I've tried other techniques including the wet-in-wet pioneered by William (Bill) Alexander and his protégé Bob Ross. Even now, I've enjoyed viewing a PBS series with Gary and Katherine Jenkins on this technique. I employ much of their suggestions within my color layers!
What do you like best about working in oils?
You can make an oil painting appear to be a watercolor, a pastel, and of course, an oil painting. It can be used to produce any form or genre of 2D art.
But I feel it's most important attribute is it's proven longevity. Just look within your local museum. You'll find 400 year old pieces that look as fresh as they did the day they were created. Very few works created using other mediums can boast of this.
What are the difficulties or pitfalls (if any) of working with oils?
I've not found any! If you have solvent issues, then the water based oil painting products now available can make the medium usable for you.
There is a single pitfall to the technique however. In our world of instant gratification, the multilayered technique requires patience, which is a hard virtue to come by within our modern culture. You can complete a painting using this technique in as little a 5 days, (I have an article showing you how coming soon!) But mostly it takes longer. Granted, you are only doing a few minutes to a few hours per session, but then the painting must be allowed to dry. I still can put out several pieces fairly quickly, but only because I'm working on several at the same time.
What is your favorite brand of oil paints?
I stick to the name brands but don't have a particular preference and today's standards require the manufacturers to adhere to certain criterion. There are sometimes differences in the texture for the same color from one brand to another, and you begin to purchase the colors you feel comfortable with. I purchase large tubes of my earth tones and white. My colors are purchased in smaller tubes because this technique lends itself to using very little color.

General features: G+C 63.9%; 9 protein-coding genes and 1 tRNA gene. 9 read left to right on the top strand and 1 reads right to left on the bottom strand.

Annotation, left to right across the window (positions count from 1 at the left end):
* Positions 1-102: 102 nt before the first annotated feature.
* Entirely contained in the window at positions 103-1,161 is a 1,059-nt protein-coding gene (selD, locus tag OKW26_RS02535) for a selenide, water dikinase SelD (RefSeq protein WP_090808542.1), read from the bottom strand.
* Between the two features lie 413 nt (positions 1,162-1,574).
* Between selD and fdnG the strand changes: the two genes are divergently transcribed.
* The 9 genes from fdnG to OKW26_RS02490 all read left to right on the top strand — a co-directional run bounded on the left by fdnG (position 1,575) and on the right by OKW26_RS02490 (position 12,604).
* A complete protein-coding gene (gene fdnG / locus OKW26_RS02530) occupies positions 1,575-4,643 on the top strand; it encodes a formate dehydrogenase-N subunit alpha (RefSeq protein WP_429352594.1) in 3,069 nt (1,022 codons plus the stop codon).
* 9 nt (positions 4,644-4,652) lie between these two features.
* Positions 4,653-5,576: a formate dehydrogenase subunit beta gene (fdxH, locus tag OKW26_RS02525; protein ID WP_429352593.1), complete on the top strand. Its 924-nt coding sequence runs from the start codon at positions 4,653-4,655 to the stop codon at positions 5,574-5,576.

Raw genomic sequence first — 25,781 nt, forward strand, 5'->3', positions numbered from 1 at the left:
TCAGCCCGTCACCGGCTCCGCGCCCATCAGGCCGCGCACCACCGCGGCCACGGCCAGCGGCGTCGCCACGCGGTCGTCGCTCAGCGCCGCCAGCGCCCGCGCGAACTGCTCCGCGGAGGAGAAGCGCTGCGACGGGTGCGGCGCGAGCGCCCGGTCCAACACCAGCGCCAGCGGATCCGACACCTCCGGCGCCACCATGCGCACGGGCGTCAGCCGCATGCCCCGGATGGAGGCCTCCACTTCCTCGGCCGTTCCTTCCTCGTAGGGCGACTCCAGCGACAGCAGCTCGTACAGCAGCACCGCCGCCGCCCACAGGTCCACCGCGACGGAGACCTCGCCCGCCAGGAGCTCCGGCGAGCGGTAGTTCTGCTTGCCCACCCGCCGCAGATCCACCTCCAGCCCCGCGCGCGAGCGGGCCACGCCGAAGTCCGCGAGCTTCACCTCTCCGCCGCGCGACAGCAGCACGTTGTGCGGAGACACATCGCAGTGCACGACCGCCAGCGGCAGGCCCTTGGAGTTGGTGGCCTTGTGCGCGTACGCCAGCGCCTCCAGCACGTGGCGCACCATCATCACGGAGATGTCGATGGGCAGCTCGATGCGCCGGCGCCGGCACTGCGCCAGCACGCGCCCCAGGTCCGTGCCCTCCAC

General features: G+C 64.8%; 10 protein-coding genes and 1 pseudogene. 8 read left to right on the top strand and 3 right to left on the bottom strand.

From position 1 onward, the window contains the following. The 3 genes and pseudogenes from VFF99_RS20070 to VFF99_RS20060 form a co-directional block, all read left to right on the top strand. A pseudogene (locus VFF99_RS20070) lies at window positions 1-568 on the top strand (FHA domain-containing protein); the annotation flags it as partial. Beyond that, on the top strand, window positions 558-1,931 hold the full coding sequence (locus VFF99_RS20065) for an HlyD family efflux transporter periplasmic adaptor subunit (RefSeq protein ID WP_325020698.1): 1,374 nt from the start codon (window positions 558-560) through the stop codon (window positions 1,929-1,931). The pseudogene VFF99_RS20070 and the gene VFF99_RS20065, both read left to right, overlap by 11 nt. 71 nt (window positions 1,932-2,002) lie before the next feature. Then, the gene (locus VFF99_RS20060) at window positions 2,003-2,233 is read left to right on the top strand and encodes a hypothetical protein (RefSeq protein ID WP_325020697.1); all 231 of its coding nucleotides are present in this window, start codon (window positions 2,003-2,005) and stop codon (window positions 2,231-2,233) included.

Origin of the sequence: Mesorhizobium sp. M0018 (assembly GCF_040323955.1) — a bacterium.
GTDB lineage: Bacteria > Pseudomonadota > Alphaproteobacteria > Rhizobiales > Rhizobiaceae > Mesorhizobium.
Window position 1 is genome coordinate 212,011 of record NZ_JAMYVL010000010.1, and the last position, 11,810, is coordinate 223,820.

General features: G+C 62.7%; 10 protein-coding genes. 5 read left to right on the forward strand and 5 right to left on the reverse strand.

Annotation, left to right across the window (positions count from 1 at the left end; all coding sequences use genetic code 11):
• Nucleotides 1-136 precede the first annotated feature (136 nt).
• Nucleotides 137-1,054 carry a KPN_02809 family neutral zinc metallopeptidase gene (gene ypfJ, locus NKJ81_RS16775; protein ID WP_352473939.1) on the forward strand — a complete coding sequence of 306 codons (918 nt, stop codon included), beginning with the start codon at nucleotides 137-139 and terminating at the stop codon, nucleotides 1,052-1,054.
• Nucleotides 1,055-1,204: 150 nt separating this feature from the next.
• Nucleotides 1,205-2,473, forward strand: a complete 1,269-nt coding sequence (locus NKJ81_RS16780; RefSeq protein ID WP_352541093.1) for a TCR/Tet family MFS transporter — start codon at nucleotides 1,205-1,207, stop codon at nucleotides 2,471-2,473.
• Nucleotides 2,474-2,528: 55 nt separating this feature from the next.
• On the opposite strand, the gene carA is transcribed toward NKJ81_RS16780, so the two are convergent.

What basic colors should a beginning oil painter buy?
I use a very limited palette, yet when you see my paintings, you'd think I bought them all!
Titanium White (covers better than zinc and flake white)
Ivory or Mars Black
Yellow Cadmium light
Alizarin Crimson Red
Cadmium Red medium (rarely used but makes a beautiful orange)
My greens are mixed.
Do you have any tips for people who are learning how to paint in oils?
Just a quickie!
Most people wonder how I produce certain items within my paintings. They are usually near the center of focus, thus keeping the viewer pulled into the area of interest and are what I call “bling” within the painting. Similar to chrome accents on a Harley or even a Fancy Sports car to set it apart from the others. Or even the appropriately placed necklace or earrings on a lady to accentuate her beauty. These items are simply called water drops, or dew drops.
And they are actually very easy to produce. Using 2 small brushes, 2 colors, and 6 brush strokes, you can create one! See my examples of this great little oil painting lesson and learn for yourself how to bump your paintings up to the next level!
Many, many thanks to Delmus for such an in-depth and candid interview!
If you'd like to learn how to paint flowers in oil paints, hop on over to his website where he provides detailed instruction about how to paint flowers in oils.
You can also purchase archival prints of his lovely paintings or view his older artworks.